More Than 80 Years of San Francisco History
Founded in 1925
Alioto’s Restaurant, a San Francisco landmark located on Fisherman’s Wharf, has long been part of San Francisco ‘s rich history. What grew to become an institution in San Francisco dining actually began as a fresh fish stall, founded in 1925 by Nunzio Alioto, Sr., a Sicilian immigrant. At the time, the Wharf consisted of an enormous lumber yard, train tracks, a union hall and wholesale fisheries. At Stall #8 Nunzio sold lunchtime provisions to Italian laborers. Business grew steadily and by 1932, he constructed the first building on Fisherman’s Wharf by combining the fish stand with the seafood bar specializing in crab and shrimp cocktails, and steamed crabs.
Nunzio Alioto’s plans came to an abrupt halt in 1933 when he passed away. He was survived by his wife Rose and their three children. Left with no other means of support, Rose took over the business, becoming the first woman to work on the Wharf. By 1938, she installed a kitchen and officially opened Alioto’s Restaurant. It was here that Rose Alioto created a shell-fish stew called Cioppino which became a San Francisco culinary legend.
Word Spread Quickly
A number of historical events contributed to Alioto’s phenomenal growth and he eventual establishment of Fisherman’s Wharf as San Francisco’s most popular tourist destination. Both the Golden Gate and Bay Bridges in 1937, San Francisco was quickly becoming the urban center of Northern California. In 1939, the San Francisco Exposition and World’s Fair brought tourists from around the world to the City. The restaurant flourished, yet it was not until the onset of American’s participation in World War II that its reputation became firmly established. Fisherman’s Wharf became one of the Ports of embarkation for sailors. Alioto’s kept busy serving fresh seafood and hearty clam chowder to these men and their families – and word about Alioto’s delicious food quickly spread.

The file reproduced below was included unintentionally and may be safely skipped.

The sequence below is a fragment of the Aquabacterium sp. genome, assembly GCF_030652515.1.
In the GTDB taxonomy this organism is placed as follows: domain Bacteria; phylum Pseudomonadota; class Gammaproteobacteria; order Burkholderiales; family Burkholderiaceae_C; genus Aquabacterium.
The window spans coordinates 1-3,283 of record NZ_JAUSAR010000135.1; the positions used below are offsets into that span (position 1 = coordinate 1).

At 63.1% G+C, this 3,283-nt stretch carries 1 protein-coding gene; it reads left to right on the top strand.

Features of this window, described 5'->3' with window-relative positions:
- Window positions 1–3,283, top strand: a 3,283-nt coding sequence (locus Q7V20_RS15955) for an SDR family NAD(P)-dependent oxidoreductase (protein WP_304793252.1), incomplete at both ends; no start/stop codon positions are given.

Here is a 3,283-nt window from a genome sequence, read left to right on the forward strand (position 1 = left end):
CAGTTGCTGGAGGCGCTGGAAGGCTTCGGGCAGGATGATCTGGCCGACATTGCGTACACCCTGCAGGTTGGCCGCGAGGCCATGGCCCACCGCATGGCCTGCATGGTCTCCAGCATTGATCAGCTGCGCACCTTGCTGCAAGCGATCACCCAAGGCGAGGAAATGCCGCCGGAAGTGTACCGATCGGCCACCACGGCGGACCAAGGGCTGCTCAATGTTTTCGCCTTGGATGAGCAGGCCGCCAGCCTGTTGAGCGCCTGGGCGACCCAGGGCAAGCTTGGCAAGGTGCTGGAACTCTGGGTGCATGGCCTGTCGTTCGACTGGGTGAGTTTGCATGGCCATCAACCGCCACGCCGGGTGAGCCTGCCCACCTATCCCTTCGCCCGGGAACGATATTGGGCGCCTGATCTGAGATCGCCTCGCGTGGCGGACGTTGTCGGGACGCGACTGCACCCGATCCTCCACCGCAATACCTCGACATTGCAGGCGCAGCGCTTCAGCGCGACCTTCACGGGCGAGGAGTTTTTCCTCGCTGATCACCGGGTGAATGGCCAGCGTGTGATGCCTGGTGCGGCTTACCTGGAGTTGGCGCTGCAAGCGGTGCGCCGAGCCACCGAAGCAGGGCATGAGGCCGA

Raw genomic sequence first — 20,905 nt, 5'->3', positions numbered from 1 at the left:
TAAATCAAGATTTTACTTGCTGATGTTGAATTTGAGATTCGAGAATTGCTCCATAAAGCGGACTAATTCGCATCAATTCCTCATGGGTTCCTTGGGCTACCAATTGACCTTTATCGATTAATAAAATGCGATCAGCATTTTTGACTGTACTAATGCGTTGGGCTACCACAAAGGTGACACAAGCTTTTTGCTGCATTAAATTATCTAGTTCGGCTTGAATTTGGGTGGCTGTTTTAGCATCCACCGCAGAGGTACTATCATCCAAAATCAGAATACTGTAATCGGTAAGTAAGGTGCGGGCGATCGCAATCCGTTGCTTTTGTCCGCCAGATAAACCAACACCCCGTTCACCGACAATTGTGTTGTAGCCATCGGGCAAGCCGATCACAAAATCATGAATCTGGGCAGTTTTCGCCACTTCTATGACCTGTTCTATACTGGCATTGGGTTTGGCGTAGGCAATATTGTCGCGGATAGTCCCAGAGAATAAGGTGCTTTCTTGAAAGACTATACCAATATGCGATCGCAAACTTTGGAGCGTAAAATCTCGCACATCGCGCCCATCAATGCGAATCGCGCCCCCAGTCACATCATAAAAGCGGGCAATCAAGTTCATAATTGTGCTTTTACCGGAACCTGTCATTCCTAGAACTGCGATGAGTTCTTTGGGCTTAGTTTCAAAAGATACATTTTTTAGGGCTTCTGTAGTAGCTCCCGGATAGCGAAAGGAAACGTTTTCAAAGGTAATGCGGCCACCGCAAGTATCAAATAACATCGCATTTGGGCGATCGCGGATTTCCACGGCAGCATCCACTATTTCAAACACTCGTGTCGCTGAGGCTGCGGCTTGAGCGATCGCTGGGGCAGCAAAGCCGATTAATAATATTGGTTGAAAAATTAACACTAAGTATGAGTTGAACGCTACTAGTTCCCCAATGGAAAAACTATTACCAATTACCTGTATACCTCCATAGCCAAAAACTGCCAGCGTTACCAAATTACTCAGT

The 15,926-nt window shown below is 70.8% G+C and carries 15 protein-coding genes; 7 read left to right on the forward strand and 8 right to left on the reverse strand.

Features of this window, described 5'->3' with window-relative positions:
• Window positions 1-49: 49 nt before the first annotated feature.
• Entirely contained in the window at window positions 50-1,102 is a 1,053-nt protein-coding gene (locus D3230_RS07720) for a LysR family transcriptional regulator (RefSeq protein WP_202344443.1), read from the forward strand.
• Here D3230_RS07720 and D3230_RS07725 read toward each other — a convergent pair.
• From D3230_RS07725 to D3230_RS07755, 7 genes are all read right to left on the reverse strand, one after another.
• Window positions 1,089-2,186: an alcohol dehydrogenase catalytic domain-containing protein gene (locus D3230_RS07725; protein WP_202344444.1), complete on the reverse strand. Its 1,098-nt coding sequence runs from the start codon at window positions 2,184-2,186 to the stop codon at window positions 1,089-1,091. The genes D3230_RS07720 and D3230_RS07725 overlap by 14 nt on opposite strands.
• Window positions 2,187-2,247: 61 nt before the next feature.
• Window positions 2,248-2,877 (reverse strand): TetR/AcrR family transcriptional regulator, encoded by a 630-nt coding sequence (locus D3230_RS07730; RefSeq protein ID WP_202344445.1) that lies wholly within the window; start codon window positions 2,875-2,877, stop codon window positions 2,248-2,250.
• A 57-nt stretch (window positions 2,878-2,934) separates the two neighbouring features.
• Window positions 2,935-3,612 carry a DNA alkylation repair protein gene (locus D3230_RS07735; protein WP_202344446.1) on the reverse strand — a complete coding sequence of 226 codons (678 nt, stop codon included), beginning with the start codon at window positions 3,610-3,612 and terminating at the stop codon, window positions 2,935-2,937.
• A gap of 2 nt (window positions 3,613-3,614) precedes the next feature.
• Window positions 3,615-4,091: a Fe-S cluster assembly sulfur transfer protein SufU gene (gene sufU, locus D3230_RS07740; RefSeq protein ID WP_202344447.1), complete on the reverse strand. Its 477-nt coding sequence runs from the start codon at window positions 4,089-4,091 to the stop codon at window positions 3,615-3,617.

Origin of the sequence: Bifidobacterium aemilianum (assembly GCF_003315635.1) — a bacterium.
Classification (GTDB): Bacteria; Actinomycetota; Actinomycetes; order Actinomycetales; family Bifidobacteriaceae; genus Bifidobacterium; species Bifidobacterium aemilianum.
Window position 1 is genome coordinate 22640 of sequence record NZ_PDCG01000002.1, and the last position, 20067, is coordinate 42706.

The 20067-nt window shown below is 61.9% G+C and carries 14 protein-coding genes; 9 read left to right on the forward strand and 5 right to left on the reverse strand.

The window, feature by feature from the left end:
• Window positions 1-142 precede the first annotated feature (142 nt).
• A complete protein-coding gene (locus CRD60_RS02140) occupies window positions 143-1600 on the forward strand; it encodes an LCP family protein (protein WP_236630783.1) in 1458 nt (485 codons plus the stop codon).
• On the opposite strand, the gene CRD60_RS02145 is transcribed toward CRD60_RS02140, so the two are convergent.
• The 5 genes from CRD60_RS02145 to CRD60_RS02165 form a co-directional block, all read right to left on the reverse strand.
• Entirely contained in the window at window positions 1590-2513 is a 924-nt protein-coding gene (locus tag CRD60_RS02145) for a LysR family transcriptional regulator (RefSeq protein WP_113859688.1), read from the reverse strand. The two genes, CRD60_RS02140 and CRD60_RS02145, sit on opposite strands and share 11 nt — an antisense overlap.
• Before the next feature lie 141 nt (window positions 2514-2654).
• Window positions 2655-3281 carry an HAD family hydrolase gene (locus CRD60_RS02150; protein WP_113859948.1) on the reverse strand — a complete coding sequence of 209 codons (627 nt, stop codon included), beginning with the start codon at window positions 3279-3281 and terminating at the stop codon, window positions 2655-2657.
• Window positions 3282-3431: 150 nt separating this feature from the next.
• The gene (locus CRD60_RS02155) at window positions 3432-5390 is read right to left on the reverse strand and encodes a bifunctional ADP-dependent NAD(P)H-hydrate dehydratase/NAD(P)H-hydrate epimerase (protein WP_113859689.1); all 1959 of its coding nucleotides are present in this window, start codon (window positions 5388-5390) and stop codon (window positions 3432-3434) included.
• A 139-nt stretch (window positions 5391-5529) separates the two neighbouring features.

The restaurant continued to expand as public demand grew for Alioto’s seafood dishes. By 1950, Rose enlarged her restaurant by purchasing her neighbor’s stall. On the joint property, she built a one-story building Alioto’s Restaurant underwent a second major face lift in 1957, when a second story was added, making it the tallest building on the Wharf.
A disastrous fire gutted Alioto’s Restaurant that same year. Undeterred, the family, let by Rose, rebuilt the restaurant from scratch on the same site. Fortunately, rescued from the devastating fire was a call composed entirely of thousands of clam shells, saved from diners’ meals through the decades. The wall still stands today in the entrance to the main dining room.
Generations of Recipes Handed Down
Alioto’s unique menu offers distinctive Sicilian recipes handed down through the Alioto family. The Sicilian dishes can be identified by the three-legged triangle next to the menu item.This symbol, called the “trinacria” represents the three corners of the island. Also on the menu are traditional seafood specialties of the Wharf, standards such as fried calamari, crab and seafood salads. The restaurant has a full time seafood buyer who purchases only the freshest and choicest cuts of fish available. The menu’s cover design reflects the vibrant colors and patterns found in Sicilian ceramics, and are reminiscent of the work of the famous artist De Simone.
The Wall of History
In 1998 the Alioto’s proudly commemorated their seven decade family’s history in a permanent exhibit, The Wall of History. Located in the restaurant’s stairwell, this collection of photographs, newspaper clips, old menus and postcards date back to 1925. The exhibit chronicles the growth of Fisherman’s Wharf from a sleepy fishing village to an international tourist destination.